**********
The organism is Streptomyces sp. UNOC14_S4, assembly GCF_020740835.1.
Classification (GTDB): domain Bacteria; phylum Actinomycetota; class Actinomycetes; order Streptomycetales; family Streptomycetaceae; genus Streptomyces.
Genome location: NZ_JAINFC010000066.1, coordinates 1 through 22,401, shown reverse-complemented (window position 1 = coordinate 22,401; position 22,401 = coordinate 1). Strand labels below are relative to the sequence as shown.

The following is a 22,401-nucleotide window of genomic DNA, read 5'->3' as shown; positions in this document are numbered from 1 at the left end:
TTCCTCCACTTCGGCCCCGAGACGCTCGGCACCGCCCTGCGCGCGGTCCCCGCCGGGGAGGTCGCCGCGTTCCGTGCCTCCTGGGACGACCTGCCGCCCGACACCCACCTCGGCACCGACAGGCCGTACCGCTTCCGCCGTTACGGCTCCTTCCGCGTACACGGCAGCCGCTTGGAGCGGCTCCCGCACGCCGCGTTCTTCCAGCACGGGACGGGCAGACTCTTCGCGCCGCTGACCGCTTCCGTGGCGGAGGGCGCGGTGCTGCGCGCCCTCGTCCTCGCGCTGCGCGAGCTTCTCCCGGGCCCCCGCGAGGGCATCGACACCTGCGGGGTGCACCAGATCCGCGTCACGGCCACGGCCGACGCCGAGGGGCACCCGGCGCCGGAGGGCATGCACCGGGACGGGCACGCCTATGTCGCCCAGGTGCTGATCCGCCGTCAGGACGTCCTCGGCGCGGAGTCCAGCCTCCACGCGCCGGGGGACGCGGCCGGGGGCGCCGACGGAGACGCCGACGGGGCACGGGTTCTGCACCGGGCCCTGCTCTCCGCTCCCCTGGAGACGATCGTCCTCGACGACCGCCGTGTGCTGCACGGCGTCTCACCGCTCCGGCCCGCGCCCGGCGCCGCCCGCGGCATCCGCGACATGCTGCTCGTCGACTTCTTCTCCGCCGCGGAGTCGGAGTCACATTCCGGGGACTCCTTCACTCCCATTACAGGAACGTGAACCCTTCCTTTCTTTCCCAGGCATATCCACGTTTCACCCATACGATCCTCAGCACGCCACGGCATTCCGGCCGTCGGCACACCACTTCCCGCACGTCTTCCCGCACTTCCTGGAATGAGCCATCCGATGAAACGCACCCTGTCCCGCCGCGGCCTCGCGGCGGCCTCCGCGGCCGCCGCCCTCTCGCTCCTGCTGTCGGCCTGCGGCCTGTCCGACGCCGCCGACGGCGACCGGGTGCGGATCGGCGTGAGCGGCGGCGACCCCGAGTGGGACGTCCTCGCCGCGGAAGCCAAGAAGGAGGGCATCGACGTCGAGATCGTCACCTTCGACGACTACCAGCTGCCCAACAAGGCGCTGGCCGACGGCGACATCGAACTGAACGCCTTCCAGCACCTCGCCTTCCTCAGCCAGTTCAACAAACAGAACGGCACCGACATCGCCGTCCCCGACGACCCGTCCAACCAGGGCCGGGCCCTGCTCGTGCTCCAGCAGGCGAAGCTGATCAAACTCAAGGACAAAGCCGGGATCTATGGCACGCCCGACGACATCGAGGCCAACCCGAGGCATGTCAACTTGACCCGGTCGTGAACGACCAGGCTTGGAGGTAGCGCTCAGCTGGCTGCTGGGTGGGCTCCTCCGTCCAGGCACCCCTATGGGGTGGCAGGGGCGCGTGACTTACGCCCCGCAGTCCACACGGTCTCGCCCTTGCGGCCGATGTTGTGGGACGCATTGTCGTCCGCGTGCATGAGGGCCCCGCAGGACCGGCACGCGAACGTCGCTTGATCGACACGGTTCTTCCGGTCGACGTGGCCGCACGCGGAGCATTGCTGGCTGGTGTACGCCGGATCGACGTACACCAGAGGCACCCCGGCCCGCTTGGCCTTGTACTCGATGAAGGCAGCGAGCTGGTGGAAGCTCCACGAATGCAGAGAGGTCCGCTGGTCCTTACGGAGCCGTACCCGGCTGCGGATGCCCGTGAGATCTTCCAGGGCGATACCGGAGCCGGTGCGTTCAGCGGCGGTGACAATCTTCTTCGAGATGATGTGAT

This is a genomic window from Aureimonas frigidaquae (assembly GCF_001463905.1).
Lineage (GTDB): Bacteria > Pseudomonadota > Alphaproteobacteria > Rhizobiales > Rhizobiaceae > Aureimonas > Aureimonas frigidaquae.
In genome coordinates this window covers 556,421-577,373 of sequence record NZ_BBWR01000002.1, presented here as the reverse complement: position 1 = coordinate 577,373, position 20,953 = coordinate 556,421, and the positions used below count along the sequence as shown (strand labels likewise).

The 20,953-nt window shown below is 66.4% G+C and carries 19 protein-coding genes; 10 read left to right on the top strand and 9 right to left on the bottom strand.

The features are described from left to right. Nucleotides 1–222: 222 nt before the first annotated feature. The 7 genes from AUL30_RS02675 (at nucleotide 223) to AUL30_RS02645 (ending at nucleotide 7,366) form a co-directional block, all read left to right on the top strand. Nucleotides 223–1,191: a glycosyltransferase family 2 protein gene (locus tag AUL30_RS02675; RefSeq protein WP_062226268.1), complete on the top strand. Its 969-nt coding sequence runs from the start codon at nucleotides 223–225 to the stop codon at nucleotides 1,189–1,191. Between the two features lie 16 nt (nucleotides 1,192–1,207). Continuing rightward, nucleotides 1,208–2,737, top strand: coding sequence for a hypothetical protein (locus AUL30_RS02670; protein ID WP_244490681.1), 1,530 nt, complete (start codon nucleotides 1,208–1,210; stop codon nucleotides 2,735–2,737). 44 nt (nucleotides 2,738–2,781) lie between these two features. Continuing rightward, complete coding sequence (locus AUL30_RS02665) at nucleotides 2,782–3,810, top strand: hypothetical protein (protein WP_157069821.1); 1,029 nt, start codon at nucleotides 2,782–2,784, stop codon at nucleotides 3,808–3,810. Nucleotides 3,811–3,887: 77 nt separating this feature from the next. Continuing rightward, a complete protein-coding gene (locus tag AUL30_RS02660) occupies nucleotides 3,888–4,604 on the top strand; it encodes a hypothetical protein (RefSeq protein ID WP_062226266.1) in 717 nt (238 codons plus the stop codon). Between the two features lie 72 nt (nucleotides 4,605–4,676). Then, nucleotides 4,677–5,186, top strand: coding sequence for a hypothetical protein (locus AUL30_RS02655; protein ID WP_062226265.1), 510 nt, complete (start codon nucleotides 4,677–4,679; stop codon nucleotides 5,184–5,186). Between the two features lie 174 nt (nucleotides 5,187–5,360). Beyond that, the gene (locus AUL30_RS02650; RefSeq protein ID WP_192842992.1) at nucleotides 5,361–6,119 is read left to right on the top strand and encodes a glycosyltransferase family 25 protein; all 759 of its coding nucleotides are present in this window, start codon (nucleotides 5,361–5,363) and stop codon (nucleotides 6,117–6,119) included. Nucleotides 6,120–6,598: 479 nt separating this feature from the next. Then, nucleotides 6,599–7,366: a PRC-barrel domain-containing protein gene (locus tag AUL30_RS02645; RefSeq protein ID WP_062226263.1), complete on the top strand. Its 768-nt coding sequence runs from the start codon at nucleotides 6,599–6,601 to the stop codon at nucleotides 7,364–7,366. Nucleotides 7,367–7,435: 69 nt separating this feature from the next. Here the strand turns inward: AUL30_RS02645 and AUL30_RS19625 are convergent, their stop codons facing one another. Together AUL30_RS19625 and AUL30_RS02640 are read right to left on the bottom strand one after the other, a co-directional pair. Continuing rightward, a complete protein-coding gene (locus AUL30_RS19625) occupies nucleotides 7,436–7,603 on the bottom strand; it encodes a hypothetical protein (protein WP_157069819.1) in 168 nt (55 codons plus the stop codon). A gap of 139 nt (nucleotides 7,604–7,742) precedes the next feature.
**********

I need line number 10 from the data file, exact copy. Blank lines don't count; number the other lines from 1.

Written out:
The features are described from left to right. Nucleotides 1–222: 222 nt before the first annotated feature. The 7 genes from AUL30_RS02675 (at nucleotide 223) to AUL30_RS02645 (ending at nucleotide 7,366) form a co-directional block, all read left to right on the top strand. Nucleotides 223–1,191: a glycosyltransferase family 2 protein gene (locus tag AUL30_RS02675; RefSeq protein WP_062226268.1), complete on the top strand. Its 969-nt coding sequence runs from the start codon at nucleotides 223–225 to the stop codon at nucleotides 1,189–1,191. Between the two features lie 16 nt (nucleotides 1,192–1,207). Continuing rightward, nucleotides 1,208–2,737, top strand: coding sequence for a hypothetical protein (locus AUL30_RS02670; protein ID WP_244490681.1), 1,530 nt, complete (start codon nucleotides 1,208–1,210; stop codon nucleotides 2,735–2,737). 44 nt (nucleotides 2,738–2,781) lie between these two features. Continuing rightward, complete coding sequence (locus AUL30_RS02665) at nucleotides 2,782–3,810, top strand: hypothetical protein (protein WP_157069821.1); 1,029 nt, start codon at nucleotides 2,782–2,784, stop codon at nucleotides 3,808–3,810. Nucleotides 3,811–3,887: 77 nt separating this feature from the next. Continuing rightward, a complete protein-coding gene (locus tag AUL30_RS02660) occupies nucleotides 3,888–4,604 on the top strand; it encodes a hypothetical protein (RefSeq protein ID WP_062226266.1) in 717 nt (238 codons plus the stop codon). Between the two features lie 72 nt (nucleotides 4,605–4,676). Then, nucleotides 4,677–5,186, top strand: coding sequence for a hypothetical protein (locus AUL30_RS02655; protein ID WP_062226265.1), 510 nt, complete (start codon nucleotides 4,677–4,679; stop codon nucleotides 5,184–5,186). Between the two features lie 174 nt (nucleotides 5,187–5,360). Beyond that, the gene (locus AUL30_RS02650; RefSeq protein ID WP_192842992.1) at nucleotides 5,361–6,119 is read left to right on the top strand and encodes a glycosyltransferase family 25 protein; all 759 of its coding nucleotides are present in this window, start codon (nucleotides 5,361–5,363) and stop codon (nucleotides 6,117–6,119) included. Nucleotides 6,120–6,598: 479 nt separating this feature from the next. Then, nucleotides 6,599–7,366: a PRC-barrel domain-containing protein gene (locus tag AUL30_RS02645; RefSeq protein ID WP_062226263.1), complete on the top strand. Its 768-nt coding sequence runs from the start codon at nucleotides 6,599–6,601 to the stop codon at nucleotides 7,364–7,366. Nucleotides 7,367–7,435: 69 nt separating this feature from the next. Here the strand turns inward: AUL30_RS02645 and AUL30_RS19625 are convergent, their stop codons facing one another. Together AUL30_RS19625 and AUL30_RS02640 are read right to left on the bottom strand one after the other, a co-directional pair. Continuing rightward, a complete protein-coding gene (locus AUL30_RS19625) occupies nucleotides 7,436–7,603 on the bottom strand; it encodes a hypothetical protein (protein WP_157069819.1) in 168 nt (55 codons plus the stop codon). A gap of 139 nt (nucleotides 7,604–7,742) precedes the next feature.